For young people, COVID lockdowns meant missed graduations, empty college parties, and no much-needed getaways. For the elderly, the consequences were much more pernicious: physical inactivity, long days of mental monotony—and an increased threat of Alzheimer’s disease.
Deaths from dementia and Alzheimer’s in the U.S. increased by 16% since the start of pandemic, according to the Alzheimer’s Association, a trend that happened to coincide with recent blockbuster dementia-themed movies such as The Father and Supernova. That trend is expected to worsen long after COVID is under control as the population ages. The number of people living with dementia is expected to increase by 40% between 2019 and 2030, to around 78 million, according to the World Health Organization, with the overall cost increasing almost a third over the same period, to $1.7 trillion.
But a small village in Dax, France, is working to find a better way to handle the increasing caseload. In one of the first research projects of its kind, the small town houses around 110 people with early- to late-stage Alzheimer’s who are free to roam and visit the village’s supermarket, hairdresser, restaurant, café, library, and music hall. With a daily cost of €65 ($75), the program aims to allow people to exist with greater autonomy, purpose, and freedom without facing immediate financial hardship. “If it is not for everyone, it doesn’t work,” said Mathilde Charon-Burnel, a spokesperson for the experiment.
The Village Landais Alzheimer (Landes Alzheimer’s Village), in southwest France, is an experiment launched in 2020, in the middle of the pandemic. Taking inspiration from a care facility in the Netherlands, the experiment set out to study whether grouping populations of Alzheimer’s patients together in a micro-village would slow the spread of the terminal disease. The study, which concludes in 2025, seeks to provide better end-of-life care and lengthen the average prognosis after a diagnosis, which is currently around eight years. Interim results are set to be published in 2022.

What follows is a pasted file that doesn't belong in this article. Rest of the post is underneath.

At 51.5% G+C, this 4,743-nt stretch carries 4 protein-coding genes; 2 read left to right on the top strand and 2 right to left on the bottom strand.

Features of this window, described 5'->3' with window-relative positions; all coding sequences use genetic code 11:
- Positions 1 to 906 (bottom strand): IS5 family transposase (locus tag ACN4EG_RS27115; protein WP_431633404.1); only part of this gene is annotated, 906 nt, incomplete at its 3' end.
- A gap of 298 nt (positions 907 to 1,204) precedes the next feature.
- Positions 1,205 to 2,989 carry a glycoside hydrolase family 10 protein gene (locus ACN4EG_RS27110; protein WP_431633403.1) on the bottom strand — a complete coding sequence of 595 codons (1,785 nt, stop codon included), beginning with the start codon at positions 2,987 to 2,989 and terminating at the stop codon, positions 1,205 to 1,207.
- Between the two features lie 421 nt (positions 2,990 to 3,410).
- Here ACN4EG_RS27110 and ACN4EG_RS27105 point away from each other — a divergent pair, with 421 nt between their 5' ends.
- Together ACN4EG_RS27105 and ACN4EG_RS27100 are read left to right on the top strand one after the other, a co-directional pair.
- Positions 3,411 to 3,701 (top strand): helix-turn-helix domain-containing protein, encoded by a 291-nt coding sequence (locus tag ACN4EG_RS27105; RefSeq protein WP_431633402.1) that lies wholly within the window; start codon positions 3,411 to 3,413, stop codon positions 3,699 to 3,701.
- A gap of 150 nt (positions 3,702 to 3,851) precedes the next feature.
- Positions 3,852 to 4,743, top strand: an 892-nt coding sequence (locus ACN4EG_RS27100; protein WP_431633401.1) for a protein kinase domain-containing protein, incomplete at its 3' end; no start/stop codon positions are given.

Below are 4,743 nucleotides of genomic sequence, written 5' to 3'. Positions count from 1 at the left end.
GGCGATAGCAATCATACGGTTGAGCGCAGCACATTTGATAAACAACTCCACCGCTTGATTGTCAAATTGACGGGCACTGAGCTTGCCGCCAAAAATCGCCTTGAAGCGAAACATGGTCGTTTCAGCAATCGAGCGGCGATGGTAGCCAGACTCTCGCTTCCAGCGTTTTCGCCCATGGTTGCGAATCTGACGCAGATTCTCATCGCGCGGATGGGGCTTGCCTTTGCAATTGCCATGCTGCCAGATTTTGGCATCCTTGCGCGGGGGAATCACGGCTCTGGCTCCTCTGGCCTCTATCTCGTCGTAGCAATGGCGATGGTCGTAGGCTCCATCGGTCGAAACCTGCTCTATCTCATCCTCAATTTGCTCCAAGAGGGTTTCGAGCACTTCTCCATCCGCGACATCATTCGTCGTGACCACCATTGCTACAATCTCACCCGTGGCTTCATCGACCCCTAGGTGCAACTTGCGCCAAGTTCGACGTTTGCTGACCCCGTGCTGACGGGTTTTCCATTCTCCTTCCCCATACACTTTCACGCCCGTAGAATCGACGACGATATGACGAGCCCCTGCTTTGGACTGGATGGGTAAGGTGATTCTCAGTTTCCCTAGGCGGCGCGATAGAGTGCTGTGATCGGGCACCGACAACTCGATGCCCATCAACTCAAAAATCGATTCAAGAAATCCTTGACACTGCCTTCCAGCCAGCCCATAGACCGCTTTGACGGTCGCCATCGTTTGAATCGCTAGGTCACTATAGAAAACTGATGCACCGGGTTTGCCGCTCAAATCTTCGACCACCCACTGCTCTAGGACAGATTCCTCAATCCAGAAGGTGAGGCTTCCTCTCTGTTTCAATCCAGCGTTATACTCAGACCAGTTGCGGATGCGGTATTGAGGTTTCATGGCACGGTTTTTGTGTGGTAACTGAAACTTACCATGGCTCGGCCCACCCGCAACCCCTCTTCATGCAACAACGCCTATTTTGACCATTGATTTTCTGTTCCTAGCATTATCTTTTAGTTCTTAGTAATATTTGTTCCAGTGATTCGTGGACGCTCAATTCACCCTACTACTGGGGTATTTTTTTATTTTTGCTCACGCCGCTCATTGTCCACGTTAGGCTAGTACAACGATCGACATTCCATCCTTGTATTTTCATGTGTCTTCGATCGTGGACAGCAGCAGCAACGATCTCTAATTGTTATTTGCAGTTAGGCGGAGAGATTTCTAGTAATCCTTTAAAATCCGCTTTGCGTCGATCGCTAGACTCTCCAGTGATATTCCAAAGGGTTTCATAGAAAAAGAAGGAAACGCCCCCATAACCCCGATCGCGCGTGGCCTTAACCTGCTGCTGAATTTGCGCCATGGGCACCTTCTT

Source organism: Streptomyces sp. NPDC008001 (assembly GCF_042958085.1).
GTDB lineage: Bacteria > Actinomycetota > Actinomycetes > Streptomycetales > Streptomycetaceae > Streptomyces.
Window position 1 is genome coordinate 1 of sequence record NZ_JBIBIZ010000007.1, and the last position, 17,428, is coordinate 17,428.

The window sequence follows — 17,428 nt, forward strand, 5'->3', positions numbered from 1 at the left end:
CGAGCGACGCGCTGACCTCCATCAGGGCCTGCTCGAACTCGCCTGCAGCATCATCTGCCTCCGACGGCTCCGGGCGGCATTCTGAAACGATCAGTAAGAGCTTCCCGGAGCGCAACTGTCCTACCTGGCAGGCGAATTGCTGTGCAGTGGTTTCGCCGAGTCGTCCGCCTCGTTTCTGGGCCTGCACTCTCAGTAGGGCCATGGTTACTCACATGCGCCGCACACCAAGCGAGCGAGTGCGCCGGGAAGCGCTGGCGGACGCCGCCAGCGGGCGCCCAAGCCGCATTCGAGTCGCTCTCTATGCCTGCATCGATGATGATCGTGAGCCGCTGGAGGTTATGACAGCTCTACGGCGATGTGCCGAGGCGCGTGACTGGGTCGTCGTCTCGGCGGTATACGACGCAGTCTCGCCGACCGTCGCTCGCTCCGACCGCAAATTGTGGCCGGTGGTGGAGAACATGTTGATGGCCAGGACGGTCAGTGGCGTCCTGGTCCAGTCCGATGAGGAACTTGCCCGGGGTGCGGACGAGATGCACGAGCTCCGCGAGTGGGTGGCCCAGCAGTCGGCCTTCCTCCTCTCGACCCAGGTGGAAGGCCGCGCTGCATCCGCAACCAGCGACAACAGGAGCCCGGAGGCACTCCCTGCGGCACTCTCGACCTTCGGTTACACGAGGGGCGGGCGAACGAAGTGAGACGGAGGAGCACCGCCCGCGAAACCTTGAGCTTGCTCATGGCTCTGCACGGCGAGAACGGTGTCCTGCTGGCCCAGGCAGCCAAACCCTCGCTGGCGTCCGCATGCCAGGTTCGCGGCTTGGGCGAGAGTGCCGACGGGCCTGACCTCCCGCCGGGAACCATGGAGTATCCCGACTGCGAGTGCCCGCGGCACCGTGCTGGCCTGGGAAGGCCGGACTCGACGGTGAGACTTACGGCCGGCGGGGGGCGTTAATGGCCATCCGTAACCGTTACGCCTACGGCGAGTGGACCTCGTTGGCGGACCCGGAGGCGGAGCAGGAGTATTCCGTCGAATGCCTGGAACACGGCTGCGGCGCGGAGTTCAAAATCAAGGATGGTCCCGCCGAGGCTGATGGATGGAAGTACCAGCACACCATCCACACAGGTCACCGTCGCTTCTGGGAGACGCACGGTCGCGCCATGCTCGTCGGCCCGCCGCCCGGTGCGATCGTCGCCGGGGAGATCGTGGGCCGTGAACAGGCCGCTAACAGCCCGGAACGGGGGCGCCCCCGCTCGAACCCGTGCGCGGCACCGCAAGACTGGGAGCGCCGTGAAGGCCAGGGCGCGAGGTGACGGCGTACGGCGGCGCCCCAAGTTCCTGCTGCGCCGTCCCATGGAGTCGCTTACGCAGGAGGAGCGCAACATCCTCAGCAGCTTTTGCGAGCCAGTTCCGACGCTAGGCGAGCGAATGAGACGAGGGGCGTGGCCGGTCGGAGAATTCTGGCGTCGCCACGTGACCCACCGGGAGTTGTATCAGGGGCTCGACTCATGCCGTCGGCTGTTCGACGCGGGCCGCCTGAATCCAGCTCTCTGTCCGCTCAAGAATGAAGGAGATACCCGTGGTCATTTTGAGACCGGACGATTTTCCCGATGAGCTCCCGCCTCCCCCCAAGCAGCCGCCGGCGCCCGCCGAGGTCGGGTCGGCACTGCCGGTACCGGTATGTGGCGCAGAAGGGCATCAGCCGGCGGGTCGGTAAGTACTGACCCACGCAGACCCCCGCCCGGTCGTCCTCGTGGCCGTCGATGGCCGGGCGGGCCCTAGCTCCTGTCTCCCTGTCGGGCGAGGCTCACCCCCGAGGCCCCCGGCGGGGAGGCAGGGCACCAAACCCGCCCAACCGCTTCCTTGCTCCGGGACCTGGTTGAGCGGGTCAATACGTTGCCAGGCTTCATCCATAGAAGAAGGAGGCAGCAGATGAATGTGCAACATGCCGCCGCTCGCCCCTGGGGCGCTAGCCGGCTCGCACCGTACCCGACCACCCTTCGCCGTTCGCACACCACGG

Village life affords the patients a more relaxed, low-stress schedule, at least compared with what is often enforced in Alzheimer’s care in hospitals or other treatment facilities. Patients have more autonomy to interact with others, shower, or shop when they please. “The idea here in the village is to have a nearly normal everyday life, but a safe one,” Charon-Burnel told Fortune. It helps that the surroundings are beautiful.
Madeleine Elissalde, an 82-year-old who was among the first to move into the village in June, told the World Economic Forum she likes the surrounding countryside and the shared house she lives in. “It’s like being at home,” Elissalde said, noting she felt well looked after.
It has been a year since the experiment was first launched, and there are already marked changes in patient behavior. Charon-Burnel notes that so far the village has recorded more positive feedback from visiting family members. And in-house doctors are prescribing less medication to treat disorders such as anxiety and depression that often accompany later-stage Alzheimer’s patients.